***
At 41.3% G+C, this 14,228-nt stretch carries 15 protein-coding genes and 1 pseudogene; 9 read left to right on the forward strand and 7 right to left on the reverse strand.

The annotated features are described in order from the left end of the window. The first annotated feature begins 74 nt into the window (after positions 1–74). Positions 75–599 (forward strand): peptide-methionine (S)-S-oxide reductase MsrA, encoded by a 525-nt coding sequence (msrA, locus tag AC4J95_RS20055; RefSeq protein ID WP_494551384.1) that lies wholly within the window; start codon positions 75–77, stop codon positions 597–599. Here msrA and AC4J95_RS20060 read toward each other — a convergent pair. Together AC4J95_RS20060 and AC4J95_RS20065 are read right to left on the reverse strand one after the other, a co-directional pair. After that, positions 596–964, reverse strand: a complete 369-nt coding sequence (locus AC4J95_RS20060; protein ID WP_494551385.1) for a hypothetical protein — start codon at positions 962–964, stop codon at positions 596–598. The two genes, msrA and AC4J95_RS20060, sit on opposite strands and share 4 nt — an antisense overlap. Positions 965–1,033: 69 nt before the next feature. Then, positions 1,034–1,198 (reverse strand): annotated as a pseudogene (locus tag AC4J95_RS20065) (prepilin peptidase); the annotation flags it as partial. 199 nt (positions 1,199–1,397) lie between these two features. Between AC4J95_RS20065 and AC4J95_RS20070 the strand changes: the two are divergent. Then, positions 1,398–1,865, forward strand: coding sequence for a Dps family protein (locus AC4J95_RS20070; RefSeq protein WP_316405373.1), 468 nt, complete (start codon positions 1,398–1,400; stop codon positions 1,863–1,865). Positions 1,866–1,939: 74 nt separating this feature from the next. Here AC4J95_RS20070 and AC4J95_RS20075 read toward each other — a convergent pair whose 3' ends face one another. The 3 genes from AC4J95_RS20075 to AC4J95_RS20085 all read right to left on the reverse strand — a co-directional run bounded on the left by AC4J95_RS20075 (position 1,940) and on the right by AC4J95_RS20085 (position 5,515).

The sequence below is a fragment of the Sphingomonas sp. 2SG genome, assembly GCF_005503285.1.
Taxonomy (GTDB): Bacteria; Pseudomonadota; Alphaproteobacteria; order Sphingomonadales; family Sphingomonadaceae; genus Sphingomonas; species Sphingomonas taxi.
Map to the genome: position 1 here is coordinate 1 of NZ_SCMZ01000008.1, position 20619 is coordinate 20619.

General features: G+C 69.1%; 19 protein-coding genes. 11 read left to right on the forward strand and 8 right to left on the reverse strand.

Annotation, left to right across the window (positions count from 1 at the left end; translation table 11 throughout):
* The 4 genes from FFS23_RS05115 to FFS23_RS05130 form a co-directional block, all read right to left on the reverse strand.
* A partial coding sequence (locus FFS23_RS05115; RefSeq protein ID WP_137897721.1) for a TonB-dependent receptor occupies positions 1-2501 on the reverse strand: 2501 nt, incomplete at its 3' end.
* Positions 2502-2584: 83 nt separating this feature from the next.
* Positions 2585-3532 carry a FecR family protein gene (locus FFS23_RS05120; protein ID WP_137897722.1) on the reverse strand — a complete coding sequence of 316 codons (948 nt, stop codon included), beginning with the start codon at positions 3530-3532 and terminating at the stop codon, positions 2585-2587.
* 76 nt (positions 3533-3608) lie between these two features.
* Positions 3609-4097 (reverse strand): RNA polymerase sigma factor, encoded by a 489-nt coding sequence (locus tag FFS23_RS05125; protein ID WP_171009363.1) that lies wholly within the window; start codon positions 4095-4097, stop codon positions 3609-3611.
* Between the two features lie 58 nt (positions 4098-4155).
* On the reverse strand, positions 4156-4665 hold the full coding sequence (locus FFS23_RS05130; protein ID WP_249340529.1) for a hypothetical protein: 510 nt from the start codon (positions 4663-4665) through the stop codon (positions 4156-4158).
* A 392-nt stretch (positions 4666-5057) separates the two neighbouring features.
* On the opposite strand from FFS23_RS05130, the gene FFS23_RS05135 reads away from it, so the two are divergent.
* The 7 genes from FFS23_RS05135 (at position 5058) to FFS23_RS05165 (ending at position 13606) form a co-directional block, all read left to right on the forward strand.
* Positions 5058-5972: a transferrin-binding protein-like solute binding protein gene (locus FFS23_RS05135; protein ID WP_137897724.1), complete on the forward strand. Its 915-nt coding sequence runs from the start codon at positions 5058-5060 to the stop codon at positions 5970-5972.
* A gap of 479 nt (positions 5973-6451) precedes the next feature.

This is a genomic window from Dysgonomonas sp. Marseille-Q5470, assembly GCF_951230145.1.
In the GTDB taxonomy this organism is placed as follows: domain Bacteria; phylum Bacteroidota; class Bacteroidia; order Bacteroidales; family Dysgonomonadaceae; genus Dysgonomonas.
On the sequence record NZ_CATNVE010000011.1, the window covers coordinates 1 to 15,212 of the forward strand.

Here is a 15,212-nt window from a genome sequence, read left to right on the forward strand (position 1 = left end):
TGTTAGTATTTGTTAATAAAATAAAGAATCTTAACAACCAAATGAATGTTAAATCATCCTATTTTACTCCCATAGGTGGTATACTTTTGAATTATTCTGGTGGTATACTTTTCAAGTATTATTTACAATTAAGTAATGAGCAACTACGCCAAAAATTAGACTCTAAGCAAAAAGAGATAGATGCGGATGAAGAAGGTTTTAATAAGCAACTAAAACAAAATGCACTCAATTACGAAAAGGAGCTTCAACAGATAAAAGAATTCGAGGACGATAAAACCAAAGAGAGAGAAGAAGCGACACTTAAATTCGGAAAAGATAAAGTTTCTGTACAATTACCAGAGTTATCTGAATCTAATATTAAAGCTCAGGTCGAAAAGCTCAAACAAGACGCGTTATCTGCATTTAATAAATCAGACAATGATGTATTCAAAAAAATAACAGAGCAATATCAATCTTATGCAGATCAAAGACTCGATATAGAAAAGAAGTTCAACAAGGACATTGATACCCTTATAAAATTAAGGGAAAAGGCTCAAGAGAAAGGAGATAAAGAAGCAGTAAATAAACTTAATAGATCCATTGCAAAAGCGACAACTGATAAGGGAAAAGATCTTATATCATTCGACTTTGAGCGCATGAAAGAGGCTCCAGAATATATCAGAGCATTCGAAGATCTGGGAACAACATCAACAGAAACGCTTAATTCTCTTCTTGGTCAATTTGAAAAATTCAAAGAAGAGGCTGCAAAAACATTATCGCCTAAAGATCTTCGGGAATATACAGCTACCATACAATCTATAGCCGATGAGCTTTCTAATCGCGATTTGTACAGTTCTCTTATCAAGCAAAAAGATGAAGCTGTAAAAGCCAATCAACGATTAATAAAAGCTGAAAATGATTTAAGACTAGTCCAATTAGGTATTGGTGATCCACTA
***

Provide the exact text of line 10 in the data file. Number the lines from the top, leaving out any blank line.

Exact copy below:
* Positions 2502-2584: 83 nt separating this feature from the next.